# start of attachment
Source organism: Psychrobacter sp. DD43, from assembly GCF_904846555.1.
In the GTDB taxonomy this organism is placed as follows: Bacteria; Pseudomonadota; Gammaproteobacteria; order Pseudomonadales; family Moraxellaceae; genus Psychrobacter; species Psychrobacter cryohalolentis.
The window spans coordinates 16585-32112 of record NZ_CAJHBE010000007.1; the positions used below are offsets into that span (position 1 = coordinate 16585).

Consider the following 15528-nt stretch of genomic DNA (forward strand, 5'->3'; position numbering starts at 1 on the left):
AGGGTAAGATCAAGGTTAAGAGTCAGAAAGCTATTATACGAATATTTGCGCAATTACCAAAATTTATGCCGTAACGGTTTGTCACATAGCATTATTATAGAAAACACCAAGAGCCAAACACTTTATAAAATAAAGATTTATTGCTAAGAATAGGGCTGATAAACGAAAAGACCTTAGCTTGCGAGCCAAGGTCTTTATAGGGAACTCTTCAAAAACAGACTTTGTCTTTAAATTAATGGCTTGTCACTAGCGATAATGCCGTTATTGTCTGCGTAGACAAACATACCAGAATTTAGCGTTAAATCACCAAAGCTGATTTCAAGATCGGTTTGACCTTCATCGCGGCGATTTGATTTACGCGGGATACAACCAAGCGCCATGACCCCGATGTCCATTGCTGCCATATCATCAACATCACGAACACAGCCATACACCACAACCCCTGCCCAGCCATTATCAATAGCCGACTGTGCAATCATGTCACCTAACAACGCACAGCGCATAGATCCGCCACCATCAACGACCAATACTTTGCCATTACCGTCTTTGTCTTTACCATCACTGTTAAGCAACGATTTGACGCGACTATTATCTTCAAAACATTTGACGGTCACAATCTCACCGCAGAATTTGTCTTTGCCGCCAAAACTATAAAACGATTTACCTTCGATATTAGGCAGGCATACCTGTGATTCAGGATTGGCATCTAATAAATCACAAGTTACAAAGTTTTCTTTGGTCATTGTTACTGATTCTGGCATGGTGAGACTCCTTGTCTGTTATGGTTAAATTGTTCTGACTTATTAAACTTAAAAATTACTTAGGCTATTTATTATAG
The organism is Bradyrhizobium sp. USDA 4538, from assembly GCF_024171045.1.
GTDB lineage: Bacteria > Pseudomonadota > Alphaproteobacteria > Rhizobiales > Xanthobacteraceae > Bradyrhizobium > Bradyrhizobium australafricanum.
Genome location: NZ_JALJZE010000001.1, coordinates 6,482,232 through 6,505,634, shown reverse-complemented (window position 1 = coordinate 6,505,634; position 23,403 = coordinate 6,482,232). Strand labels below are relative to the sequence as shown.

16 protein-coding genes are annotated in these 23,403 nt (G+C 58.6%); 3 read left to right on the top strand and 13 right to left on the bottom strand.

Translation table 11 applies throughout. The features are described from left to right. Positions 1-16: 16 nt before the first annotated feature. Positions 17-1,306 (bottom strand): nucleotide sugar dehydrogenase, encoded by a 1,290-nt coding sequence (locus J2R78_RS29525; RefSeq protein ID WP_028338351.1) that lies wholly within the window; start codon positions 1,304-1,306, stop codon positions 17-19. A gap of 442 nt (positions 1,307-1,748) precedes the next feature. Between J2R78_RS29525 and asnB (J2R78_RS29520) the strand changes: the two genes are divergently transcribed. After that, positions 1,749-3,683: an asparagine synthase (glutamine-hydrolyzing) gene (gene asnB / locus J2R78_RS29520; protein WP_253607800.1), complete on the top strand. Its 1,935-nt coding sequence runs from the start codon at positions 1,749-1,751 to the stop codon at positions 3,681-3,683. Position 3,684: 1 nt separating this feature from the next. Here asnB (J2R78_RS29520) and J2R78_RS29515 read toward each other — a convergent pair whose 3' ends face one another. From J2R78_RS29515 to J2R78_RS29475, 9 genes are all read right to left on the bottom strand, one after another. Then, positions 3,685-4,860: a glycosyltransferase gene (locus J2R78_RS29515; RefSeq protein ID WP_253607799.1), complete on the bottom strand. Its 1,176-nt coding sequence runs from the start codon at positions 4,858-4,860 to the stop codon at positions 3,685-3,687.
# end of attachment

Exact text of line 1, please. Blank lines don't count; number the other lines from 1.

Source organism: Psychrobacter sp. DD43, from assembly GCF_904846555.1.